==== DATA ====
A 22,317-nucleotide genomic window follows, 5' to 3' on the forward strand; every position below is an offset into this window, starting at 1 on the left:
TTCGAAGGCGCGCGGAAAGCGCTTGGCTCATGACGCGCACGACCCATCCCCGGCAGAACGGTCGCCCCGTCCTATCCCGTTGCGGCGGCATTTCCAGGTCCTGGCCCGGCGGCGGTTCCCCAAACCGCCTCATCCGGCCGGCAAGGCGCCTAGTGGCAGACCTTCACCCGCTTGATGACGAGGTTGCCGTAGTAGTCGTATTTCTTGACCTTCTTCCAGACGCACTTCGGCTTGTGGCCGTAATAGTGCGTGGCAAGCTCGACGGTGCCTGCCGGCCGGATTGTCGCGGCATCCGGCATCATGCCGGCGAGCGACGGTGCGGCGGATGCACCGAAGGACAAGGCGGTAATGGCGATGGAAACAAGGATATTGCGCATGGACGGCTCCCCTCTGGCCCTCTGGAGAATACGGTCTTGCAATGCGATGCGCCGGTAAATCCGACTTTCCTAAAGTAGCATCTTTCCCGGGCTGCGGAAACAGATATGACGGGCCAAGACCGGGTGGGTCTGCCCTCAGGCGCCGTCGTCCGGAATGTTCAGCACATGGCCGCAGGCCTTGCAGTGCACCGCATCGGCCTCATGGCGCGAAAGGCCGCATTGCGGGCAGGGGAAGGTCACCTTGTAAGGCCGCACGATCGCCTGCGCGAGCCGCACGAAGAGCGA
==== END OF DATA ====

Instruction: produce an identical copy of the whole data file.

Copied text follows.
A 22,317-nucleotide genomic window follows, 5' to 3' on the forward strand; every position below is an offset into this window, starting at 1 on the left:
TTCGAAGGCGCGCGGAAAGCGCTTGGCTCATGACGCGCACGACCCATCCCCGGCAGAACGGTCGCCCCGTCCTATCCCGTTGCGGCGGCATTTCCAGGTCCTGGCCCGGCGGCGGTTCCCCAAACCGCCTCATCCGGCCGGCAAGGCGCCTAGTGGCAGACCTTCACCCGCTTGATGACGAGGTTGCCGTAGTAGTCGTATTTCTTGACCTTCTTCCAGACGCACTTCGGCTTGTGGCCGTAATAGTGCGTGGCAAGCTCGACGGTGCCTGCCGGCCGGATTGTCGCGGCATCCGGCATCATGCCGGCGAGCGACGGTGCGGCGGATGCACCGAAGGACAAGGCGGTAATGGCGATGGAAACAAGGATATTGCGCATGGACGGCTCCCCTCTGGCCCTCTGGAGAATACGGTCTTGCAATGCGATGCGCCGGTAAATCCGACTTTCCTAAAGTAGCATCTTTCCCGGGCTGCGGAAACAGATATGACGGGCCAAGACCGGGTGGGTCTGCCCTCAGGCGCCGTCGTCCGGAATGTTCAGCACATGGCCGCAGGCCTTGCAGTGCACCGCATCGGCCTCATGGCGCGAAAGGCCGCATTGCGGGCAGGGGAAGGTCACCTTGTAAGGCCGCACGATCGCCTGCGCGAGCCGCACGAAGAGCGA